A side effect of our increasingly digital world is that employment issues are more transparent and more widely known. Employees are able to discuss previously taboo topics, such as salary and benefits information, with ease, and a free to comment on their work environment to a worldwide audience.
The high level of information has assured top performers that they do not have to stay in a position that they are unhappy with, as it is easy to see the alternatives that exist in the marketplace, and can even secure a new job from the smartphone.
If it feels like your best employees are leaving faster than you can replace them, it may be a sign that your organization needs to examine how its current practices are influencing top performers. If you aren’t sure where to begin, take a look at the tips below.
Create a Retention Plan
If your business does not have a retention plan, it needs to get one. Retention plans are the partners of recruitment plans. Instead of aiming at acquiring new talent, a retention plan focuses on the steps necessary to keep top talent in-house once they have signed on.
So, how do you create a plan if you don’t have one? You talk to your employees. Take the time to find out their most frustrating workplace issues and concerns, and devise a way to begin addressing them. For example, if constant overtime is wearing employees down, consider creating a plan to reallocate personnel, or hire additional employees, to take some of the burden off of the table. If a lack of training or advancement opportunities is noted, consider instituting internal education or mentorship programs.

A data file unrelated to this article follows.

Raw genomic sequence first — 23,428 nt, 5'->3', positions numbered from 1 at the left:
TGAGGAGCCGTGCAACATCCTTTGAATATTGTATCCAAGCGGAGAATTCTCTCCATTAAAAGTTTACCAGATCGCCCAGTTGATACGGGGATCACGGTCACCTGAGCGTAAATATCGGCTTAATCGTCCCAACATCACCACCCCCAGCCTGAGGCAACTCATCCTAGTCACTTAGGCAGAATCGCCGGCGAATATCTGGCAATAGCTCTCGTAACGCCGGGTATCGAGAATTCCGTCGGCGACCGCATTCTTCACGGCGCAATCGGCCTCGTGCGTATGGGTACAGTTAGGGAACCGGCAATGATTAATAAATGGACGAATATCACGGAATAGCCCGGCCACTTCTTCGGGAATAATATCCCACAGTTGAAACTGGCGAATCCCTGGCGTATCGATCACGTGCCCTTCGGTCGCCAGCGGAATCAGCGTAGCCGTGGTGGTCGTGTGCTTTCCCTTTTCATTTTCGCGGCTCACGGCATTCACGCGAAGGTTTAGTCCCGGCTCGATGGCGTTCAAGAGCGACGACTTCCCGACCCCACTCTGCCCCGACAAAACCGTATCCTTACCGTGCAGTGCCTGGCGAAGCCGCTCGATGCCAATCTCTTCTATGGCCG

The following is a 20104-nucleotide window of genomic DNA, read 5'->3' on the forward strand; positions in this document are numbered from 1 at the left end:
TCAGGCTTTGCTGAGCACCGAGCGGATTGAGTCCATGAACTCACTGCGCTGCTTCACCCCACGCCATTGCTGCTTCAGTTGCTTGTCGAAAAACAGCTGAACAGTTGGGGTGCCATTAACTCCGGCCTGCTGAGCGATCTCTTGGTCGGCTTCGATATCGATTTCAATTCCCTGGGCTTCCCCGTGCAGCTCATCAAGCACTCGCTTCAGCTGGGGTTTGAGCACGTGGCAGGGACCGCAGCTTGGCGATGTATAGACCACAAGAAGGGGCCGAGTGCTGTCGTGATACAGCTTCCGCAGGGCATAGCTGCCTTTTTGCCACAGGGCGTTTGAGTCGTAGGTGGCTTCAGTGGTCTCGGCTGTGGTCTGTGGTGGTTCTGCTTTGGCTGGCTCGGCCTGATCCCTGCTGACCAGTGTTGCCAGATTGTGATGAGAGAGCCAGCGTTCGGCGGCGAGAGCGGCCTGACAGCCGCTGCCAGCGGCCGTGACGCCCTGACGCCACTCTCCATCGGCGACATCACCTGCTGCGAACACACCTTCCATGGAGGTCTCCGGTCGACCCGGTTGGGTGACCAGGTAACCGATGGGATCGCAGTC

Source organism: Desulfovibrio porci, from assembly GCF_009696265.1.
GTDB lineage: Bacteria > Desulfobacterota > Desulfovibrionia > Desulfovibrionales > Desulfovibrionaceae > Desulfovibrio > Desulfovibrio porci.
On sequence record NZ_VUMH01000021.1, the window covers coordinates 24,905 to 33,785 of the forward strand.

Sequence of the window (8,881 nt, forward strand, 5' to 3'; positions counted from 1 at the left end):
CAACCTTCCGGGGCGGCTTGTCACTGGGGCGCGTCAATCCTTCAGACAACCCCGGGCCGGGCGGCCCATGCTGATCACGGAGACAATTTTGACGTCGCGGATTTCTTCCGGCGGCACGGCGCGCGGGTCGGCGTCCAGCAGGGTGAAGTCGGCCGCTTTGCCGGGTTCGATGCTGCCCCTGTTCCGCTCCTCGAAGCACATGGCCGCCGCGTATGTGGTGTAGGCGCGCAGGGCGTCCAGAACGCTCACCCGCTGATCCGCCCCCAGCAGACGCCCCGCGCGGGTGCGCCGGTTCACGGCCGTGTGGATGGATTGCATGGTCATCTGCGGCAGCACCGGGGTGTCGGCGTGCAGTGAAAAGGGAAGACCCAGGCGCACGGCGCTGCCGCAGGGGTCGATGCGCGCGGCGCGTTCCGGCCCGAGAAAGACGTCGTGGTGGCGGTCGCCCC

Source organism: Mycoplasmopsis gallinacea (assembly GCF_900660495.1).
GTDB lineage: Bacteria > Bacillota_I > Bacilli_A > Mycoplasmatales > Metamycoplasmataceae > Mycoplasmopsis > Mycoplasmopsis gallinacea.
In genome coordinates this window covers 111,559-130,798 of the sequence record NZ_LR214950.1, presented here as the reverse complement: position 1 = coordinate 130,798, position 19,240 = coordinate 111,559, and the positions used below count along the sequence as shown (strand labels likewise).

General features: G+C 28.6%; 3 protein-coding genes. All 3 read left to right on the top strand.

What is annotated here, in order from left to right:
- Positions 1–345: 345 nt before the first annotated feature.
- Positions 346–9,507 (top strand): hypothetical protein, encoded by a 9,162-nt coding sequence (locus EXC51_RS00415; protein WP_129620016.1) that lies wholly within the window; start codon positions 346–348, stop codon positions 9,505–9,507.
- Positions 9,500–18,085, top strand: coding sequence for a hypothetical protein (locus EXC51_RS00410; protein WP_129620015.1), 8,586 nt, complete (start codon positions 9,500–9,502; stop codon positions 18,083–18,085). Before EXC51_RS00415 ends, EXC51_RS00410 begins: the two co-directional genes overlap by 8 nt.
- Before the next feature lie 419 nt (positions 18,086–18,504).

The key to a retention plan is to find out what is driving employees to the brink, and focusing on those areas first. Consider starting with anonymous employee surveys and exit interviews to begin identifying the highest areas of concern, and creating a plan from there.
Aside from formal surveys, encouraging employees to voice their concerns can help spot issues as they arise, allowing management to act upon them before they drive quality employees away. Additionally, communicating your expectations regarding employee tasks and performance is key to removing any sense of ambiguity.
Failure to establish a regular back-and-forth can lead to missed opportunities to address problems at their earliest stages.
Promote from Within
While promoting from within may not always be an option, it is the direction that should be used whenever it is appropriate. This helps create an environment where employees can see how their careers can develop with the organization over time. In contrast, only hiring from outside the organization implies that they only way to make any forward progress is to seek opportunities elsewhere.
That being said, it is better to hire a qualified external candidate than an incapable internal candidate. Not every promotional opportunity has to be filled from within in order to foster an environment where career development seems plausible, but regular internal advancement helps employees feel that their career goals are supported.